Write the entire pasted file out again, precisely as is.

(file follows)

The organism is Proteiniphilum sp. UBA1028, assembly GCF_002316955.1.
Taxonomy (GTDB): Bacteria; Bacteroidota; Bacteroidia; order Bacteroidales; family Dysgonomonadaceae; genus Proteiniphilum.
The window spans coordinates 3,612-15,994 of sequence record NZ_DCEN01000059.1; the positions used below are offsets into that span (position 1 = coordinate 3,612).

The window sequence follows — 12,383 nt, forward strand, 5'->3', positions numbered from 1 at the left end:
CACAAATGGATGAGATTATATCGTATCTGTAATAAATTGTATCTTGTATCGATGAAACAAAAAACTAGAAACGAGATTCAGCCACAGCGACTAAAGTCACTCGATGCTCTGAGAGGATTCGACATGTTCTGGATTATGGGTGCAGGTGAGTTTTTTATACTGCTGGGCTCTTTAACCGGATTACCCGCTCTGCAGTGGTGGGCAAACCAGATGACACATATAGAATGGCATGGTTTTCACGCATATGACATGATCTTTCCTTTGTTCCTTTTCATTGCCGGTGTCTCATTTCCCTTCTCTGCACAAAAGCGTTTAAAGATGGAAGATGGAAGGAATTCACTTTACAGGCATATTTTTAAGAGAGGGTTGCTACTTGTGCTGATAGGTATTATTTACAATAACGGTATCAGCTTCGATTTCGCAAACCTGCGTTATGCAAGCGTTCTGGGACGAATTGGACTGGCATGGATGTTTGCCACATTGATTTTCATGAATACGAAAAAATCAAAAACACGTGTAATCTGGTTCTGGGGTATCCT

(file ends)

The organism is Proteiniphilum sp. UBA1028, assembly GCF_002316955.1.
Taxonomy (GTDB): Bacteria; Bacteroidota; Bacteroidia; order Bacteroidales; family Dysgonomonadaceae; genus Proteiniphilum.
The window spans coordinates 3,612-15,994 of sequence record NZ_DCEN01000059.1; the positions used below are offsets into that span (position 1 = coordinate 3,612).

The window sequence follows — 12,383 nt, forward strand, 5'->3', positions numbered from 1 at the left end:
CACAAATGGATGAGATTATATCGTATCTGTAATAAATTGTATCTTGTATCGATGAAACAAAAAACTAGAAACGAGATTCAGCCACAGCGACTAAAGTCACTCGATGCTCTGAGAGGATTCGACATGTTCTGGATTATGGGTGCAGGTGAGTTTTTTATACTGCTGGGCTCTTTAACCGGATTACCCGCTCTGCAGTGGTGGGCAAACCAGATGACACATATAGAATGGCATGGTTTTCACGCATATGACATGATCTTTCCTTTGTTCCTTTTCATTGCCGGTGTCTCATTTCCCTTCTCTGCACAAAAGCGTTTAAAGATGGAAGATGGAAGGAATTCACTTTACAGGCATATTTTTAAGAGAGGGTTGCTACTTGTGCTGATAGGTATTATTTACAATAACGGTATCAGCTTCGATTTCGCAAACCTGCGTTATGCAAGCGTTCTGGGACGAATTGGACTGGCATGGATGTTTGCCACATTGATTTTCATGAATACGAAAAAATCAAAAACACGTGTAATCTGGTTCTGGGGTATCCT